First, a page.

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Continuing their highly productive (32 publications), 20-year collaboration, Professor of Chemistry Karen Allen and Dr. Debra Dunaway-Mariano, University of New Mexico, have received a four-year, $1.26 million award from the NIH. Using an interdisciplinary approach, they will investigate the structural basis for the function of two enzymes that utilize the same protein scaffold to interact with and dephosphorylate macromolecules and phospholipids at the cell membrane. Read more
Professor of Physics Antonio Castro Neto was recently elected as a Fellow of the American Association for the Advancement of Science (AAAS). The organization, which publishes the journal Science, seeks to “advance science, engineering, and innovation throughout the world for the benefit of all people.” This year, 701 members were selected as Fellows for their contributions to science and technology.
Former Pakistani Ambassador to the United States and CAS Associate Professor of International Relations Husain Haqqani and his wife Farahnaz Ispahani have been included in Foreign Policy‘s Top 100 Global Thinkers. Read more
Gas hydrates – ice with small molecules trapped in cages – are important for the energy sector because they store natural gas and carbon dioxide, block gas pipelines with an enormous cost impact, and hold potential for hydrogen storage and water purification. In a three-year, $500K award, the Department of Energy has funded Professor of Chemistry Tom Keyes to uncover the mechanism, or pathway, of gas hydrate formation.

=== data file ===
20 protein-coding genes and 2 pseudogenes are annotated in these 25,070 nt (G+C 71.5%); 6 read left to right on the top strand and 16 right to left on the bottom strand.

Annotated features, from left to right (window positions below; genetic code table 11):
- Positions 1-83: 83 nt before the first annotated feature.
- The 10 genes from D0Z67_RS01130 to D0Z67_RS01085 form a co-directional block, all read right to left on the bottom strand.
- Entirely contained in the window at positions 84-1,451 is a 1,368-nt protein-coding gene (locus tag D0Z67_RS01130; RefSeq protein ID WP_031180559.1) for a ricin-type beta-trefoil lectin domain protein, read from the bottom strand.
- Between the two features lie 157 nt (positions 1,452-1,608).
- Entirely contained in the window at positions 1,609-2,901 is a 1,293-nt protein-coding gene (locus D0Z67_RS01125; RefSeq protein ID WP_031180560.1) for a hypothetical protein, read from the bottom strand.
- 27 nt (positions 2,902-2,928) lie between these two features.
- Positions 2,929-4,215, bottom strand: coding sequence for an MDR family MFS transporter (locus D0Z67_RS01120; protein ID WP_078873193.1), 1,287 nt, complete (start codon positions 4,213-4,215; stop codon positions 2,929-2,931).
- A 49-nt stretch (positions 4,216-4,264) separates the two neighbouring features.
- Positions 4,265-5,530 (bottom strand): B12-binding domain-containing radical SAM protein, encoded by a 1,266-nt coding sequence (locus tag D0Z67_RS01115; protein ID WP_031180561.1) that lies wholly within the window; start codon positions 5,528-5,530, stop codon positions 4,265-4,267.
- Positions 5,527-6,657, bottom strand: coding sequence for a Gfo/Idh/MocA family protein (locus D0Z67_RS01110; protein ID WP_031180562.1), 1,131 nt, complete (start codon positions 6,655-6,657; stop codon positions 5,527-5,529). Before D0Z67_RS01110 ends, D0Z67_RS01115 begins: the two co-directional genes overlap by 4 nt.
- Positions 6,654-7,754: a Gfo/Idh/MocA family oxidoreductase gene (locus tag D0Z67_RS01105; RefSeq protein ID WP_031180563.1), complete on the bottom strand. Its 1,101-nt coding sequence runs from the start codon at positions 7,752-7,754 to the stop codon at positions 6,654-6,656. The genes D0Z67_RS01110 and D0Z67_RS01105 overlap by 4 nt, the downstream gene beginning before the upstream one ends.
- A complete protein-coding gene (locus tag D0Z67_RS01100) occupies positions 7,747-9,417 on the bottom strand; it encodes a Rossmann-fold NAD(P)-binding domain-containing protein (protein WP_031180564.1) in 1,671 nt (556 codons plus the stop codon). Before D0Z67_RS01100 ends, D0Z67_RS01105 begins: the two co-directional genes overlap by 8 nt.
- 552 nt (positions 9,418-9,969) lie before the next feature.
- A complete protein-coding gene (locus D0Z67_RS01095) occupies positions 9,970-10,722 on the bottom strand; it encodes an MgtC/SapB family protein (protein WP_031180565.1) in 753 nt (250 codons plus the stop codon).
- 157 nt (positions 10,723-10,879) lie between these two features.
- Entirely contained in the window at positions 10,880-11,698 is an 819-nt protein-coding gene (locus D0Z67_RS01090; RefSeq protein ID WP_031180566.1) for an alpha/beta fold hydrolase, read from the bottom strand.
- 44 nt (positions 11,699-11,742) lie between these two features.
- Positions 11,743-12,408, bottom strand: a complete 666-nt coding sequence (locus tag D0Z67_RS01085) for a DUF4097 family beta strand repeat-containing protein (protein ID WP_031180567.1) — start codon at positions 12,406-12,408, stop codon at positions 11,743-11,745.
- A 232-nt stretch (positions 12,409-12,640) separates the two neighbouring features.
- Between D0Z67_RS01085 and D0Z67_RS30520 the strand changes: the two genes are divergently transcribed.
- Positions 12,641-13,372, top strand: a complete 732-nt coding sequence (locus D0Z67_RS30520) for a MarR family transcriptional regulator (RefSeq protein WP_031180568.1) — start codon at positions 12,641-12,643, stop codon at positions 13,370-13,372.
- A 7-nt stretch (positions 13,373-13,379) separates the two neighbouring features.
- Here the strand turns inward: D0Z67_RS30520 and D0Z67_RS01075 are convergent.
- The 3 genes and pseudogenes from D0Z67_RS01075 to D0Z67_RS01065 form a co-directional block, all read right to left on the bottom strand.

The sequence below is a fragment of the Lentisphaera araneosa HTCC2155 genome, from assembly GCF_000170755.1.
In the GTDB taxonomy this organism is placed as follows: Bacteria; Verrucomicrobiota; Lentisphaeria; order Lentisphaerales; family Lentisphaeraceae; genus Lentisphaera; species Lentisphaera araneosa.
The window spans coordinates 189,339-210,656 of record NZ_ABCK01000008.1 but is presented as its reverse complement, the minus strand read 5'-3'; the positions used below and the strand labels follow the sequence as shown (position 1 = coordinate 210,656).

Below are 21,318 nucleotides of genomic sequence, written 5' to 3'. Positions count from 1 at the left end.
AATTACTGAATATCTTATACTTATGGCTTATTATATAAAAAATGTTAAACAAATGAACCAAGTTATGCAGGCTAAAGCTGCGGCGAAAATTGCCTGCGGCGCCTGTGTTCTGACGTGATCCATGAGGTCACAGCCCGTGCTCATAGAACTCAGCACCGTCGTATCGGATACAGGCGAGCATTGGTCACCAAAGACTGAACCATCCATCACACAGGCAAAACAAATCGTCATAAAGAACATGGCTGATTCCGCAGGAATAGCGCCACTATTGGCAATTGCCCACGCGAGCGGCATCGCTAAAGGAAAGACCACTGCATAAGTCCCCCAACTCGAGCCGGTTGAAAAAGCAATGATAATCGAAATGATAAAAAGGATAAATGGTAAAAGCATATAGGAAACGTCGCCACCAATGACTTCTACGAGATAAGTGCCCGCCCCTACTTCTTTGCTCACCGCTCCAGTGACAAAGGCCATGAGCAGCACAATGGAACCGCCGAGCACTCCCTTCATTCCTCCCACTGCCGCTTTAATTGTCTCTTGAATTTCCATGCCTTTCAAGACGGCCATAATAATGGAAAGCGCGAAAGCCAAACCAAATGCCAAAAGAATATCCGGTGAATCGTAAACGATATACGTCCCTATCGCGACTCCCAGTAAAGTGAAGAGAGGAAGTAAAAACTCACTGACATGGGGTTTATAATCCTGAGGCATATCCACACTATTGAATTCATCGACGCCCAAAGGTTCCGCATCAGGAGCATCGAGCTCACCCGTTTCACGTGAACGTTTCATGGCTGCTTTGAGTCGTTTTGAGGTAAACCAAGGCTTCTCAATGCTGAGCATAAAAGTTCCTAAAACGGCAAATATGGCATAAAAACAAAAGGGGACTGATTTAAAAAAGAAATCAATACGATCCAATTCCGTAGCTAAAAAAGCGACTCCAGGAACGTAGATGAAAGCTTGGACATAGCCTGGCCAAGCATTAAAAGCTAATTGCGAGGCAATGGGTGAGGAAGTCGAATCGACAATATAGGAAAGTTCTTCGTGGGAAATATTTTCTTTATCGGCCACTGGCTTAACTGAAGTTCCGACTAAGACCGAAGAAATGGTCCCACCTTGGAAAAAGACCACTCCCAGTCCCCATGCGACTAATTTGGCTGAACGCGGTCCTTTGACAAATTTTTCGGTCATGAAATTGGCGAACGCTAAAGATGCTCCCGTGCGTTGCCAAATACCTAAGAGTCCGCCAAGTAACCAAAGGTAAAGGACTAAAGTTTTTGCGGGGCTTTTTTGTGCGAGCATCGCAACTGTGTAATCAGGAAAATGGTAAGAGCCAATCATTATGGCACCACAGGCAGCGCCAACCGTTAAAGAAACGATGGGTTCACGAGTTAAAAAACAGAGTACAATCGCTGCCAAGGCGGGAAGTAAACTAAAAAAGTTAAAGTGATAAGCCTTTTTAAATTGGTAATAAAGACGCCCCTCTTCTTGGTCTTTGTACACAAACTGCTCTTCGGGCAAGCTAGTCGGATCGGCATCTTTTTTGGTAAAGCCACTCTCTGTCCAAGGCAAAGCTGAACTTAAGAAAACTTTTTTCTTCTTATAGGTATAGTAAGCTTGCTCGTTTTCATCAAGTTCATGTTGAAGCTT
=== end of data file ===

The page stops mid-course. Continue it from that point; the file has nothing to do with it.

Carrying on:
Associate Professor of Religion Jonathan Klawans was featured in the prologue on This American Life on Animal Sacrifice. He is the author of a book covering this subject, titled Purity, Sacrifice and the Temple. The audio can be found here
University Professor of International Relations Igor Lukes has been elected Vice President of the Czechoslovak Society of Arts and Sciences. The Society, which was established in the United States in 1958, is a nonprofit scholarly and cultural organization dedicated to the pursuit of knowledge and free dissemination of ideas. Professor Lukes is also the Honorary Consul General of the Czech Republic in New England.
Postdoctoral Associate Dr. Ryan Madigan of Boston University’s Center for Anxiety appeared in an interview on NECN on December 6, 2012. He discussed the psychological responses of fight and flight, specifically in regards to the recent NYC Subway Tragedy. The interview can be viewed here.
University of Massachusetts Press recently published a book by Associate Professor of English Christopher Martin titled Constituting Old Age in Early Modern English Literature, from Queen Elizabeth to “King Lear”. In this book, Martin examines how, contrary to received impressions, writers and thinkers of the era—working in the shadow of the kinetic, long-lived queen herself—contested a variety of prejudicial and dismissive social attitudes.
Cambridge University Press has just published Professor of Political Science David Mayers’s book, FDR’s Ambassadors and the Diplomacy of Crisis. This book constitutes an investigation into the part played by personality and circumstance in US foreign policy during World War II. From appeasement to the Holocaust and the onset of the Cold War, Mayers examines the complicated interaction between policy, as conceived in Washington, and implementation on the ground in Europe and Asia. By so doing, he also sheds light on the fragility, ambiguities, and enduring urgency of diplomacy and its crucial function in international politics.